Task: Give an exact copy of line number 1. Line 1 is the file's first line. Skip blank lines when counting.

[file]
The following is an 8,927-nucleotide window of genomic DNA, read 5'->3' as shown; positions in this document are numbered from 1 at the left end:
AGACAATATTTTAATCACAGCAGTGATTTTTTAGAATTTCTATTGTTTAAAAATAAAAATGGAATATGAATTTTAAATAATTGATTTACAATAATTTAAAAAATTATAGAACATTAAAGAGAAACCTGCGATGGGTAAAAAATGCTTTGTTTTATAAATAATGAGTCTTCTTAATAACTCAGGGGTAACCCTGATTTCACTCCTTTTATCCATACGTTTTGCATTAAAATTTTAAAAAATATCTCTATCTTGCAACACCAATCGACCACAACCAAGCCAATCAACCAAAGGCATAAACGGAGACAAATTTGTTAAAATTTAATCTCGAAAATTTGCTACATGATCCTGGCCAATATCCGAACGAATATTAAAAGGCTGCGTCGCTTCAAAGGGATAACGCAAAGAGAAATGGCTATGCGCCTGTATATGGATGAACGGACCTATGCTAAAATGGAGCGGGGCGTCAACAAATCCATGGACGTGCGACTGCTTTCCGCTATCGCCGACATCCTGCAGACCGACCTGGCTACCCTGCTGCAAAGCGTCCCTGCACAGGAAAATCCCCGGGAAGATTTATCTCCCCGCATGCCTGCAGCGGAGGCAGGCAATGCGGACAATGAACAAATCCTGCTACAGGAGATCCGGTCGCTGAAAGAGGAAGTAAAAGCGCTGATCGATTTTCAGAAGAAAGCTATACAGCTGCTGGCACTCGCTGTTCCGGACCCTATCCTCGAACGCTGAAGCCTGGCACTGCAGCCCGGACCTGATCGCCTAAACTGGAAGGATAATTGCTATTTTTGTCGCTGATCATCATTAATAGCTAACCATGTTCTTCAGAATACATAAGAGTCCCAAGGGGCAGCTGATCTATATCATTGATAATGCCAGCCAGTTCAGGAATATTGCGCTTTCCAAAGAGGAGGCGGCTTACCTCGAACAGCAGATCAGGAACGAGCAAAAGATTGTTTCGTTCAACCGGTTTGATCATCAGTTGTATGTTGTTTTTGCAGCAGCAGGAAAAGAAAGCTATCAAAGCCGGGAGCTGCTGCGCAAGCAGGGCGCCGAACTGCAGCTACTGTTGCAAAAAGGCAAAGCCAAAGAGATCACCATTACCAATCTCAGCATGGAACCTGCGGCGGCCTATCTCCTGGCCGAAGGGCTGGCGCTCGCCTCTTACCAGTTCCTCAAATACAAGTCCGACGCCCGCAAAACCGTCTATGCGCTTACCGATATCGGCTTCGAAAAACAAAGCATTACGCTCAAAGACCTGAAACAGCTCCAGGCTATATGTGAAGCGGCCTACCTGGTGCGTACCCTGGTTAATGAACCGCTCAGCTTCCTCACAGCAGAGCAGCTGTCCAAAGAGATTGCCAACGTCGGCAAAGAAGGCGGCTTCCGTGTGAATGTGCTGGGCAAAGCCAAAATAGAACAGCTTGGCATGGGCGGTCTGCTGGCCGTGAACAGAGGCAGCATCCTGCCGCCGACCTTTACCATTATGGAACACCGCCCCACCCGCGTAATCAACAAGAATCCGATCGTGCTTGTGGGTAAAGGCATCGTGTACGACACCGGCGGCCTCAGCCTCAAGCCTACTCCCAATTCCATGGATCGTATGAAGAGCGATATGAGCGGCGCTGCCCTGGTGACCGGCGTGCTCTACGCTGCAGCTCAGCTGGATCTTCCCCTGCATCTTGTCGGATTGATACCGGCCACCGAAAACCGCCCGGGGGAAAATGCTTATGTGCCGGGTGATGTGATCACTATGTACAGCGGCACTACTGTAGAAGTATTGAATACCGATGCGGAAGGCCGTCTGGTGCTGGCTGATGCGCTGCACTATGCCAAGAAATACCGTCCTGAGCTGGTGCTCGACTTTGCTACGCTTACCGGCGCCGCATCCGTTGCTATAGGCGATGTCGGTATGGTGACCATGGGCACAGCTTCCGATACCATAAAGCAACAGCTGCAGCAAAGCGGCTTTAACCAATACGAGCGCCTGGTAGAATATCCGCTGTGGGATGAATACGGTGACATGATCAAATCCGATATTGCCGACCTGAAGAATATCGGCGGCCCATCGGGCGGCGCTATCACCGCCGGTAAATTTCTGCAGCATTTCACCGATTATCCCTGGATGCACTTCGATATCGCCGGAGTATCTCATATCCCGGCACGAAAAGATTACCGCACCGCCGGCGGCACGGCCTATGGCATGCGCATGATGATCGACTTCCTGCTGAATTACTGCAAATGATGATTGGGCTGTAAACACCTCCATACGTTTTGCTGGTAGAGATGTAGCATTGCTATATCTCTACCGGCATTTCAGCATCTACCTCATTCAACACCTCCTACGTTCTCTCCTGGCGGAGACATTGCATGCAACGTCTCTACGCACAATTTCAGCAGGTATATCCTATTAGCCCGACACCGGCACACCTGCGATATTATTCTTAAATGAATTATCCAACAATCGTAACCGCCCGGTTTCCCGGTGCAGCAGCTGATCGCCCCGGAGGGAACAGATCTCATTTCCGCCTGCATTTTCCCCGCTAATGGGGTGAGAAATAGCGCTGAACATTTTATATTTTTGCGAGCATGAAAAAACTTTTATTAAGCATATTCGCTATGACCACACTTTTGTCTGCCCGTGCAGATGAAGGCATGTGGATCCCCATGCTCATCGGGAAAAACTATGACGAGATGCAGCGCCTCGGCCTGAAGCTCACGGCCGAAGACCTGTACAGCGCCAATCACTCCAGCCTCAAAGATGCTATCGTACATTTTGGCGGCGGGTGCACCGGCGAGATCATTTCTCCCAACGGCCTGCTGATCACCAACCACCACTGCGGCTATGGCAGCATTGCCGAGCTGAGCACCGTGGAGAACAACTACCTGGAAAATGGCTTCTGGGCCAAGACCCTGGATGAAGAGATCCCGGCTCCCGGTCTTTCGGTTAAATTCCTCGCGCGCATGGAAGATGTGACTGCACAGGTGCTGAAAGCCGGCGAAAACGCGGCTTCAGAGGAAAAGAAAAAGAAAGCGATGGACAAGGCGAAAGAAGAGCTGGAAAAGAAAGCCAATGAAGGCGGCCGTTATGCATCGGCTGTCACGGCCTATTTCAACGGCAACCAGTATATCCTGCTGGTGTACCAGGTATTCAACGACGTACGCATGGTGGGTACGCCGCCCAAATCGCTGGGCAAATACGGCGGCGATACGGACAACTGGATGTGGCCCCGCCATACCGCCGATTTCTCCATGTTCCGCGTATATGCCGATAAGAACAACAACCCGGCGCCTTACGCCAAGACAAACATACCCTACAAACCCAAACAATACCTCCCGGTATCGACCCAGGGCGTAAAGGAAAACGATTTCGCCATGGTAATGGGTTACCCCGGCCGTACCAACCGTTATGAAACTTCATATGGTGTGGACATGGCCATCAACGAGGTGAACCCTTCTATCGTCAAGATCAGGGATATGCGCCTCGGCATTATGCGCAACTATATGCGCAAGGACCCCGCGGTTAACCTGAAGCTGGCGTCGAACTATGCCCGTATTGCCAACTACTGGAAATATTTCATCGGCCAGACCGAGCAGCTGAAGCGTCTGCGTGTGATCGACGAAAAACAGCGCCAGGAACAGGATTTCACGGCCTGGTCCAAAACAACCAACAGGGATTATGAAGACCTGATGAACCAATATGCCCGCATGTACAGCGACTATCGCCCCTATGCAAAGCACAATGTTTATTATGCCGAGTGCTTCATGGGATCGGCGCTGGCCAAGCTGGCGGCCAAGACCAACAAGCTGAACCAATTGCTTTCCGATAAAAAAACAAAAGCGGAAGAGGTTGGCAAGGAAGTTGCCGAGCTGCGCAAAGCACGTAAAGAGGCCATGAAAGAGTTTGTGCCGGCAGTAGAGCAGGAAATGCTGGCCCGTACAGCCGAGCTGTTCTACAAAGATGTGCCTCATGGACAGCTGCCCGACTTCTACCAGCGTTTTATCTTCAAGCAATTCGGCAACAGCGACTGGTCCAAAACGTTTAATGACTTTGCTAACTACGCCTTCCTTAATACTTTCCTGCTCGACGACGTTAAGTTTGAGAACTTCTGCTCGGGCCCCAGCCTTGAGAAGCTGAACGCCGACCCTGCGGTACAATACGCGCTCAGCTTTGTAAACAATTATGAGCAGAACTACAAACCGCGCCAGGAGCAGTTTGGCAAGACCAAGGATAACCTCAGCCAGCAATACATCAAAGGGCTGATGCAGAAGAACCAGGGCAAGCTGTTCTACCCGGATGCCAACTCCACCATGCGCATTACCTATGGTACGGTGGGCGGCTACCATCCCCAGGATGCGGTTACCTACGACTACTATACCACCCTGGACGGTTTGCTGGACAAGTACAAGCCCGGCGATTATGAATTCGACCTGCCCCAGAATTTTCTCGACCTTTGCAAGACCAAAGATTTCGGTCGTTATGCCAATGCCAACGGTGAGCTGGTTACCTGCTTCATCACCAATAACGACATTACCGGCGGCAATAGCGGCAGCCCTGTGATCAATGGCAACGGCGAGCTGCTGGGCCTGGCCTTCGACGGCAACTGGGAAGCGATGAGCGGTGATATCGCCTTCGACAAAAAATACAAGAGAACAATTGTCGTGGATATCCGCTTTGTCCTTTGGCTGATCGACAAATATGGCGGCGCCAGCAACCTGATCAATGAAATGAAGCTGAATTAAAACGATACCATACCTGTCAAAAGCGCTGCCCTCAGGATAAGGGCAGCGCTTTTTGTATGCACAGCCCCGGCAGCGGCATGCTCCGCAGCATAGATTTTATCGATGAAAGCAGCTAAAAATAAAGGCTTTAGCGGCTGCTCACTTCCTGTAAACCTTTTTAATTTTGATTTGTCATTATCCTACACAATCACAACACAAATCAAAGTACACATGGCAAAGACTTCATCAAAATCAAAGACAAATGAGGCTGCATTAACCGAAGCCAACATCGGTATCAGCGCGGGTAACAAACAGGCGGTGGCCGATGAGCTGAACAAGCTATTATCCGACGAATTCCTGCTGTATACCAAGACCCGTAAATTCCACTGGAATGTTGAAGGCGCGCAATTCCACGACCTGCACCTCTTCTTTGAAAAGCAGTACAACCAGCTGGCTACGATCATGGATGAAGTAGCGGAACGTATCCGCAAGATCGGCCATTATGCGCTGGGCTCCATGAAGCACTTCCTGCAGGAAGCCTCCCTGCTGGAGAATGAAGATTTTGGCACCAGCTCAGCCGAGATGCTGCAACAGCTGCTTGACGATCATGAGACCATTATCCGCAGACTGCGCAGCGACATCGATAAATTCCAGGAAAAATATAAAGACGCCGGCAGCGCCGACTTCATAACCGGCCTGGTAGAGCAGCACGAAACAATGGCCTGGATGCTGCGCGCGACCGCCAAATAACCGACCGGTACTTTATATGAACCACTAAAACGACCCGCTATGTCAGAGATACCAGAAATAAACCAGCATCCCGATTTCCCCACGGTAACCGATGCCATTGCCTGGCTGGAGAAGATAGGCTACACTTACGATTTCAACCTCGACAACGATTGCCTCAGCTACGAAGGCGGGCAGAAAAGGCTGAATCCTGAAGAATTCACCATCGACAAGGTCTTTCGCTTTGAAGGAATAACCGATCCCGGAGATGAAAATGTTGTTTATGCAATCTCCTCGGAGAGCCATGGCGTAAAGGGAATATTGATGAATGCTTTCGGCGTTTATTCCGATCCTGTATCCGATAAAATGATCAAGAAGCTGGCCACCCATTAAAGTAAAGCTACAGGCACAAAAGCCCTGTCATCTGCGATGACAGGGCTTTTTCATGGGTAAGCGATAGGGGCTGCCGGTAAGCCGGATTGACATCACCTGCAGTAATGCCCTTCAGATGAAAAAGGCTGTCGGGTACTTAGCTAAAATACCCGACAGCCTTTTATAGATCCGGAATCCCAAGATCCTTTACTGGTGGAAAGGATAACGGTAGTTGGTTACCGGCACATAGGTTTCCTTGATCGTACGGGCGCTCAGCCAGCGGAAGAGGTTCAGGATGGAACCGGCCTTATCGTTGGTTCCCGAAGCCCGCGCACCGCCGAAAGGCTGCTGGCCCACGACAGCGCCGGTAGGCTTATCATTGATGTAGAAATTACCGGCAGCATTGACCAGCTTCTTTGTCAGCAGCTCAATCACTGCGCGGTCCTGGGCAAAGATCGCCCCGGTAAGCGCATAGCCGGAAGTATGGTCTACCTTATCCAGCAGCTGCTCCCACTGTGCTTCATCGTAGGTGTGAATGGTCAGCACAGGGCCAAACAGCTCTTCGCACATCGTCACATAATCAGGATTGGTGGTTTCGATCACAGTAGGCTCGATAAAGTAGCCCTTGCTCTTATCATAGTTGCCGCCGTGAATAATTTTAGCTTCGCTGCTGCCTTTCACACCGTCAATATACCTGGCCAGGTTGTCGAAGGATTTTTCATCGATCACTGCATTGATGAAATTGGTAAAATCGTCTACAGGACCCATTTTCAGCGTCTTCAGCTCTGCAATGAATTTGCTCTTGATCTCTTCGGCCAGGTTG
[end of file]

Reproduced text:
The following is an 8,927-nucleotide window of genomic DNA, read 5'->3' as shown; positions in this document are numbered from 1 at the left end: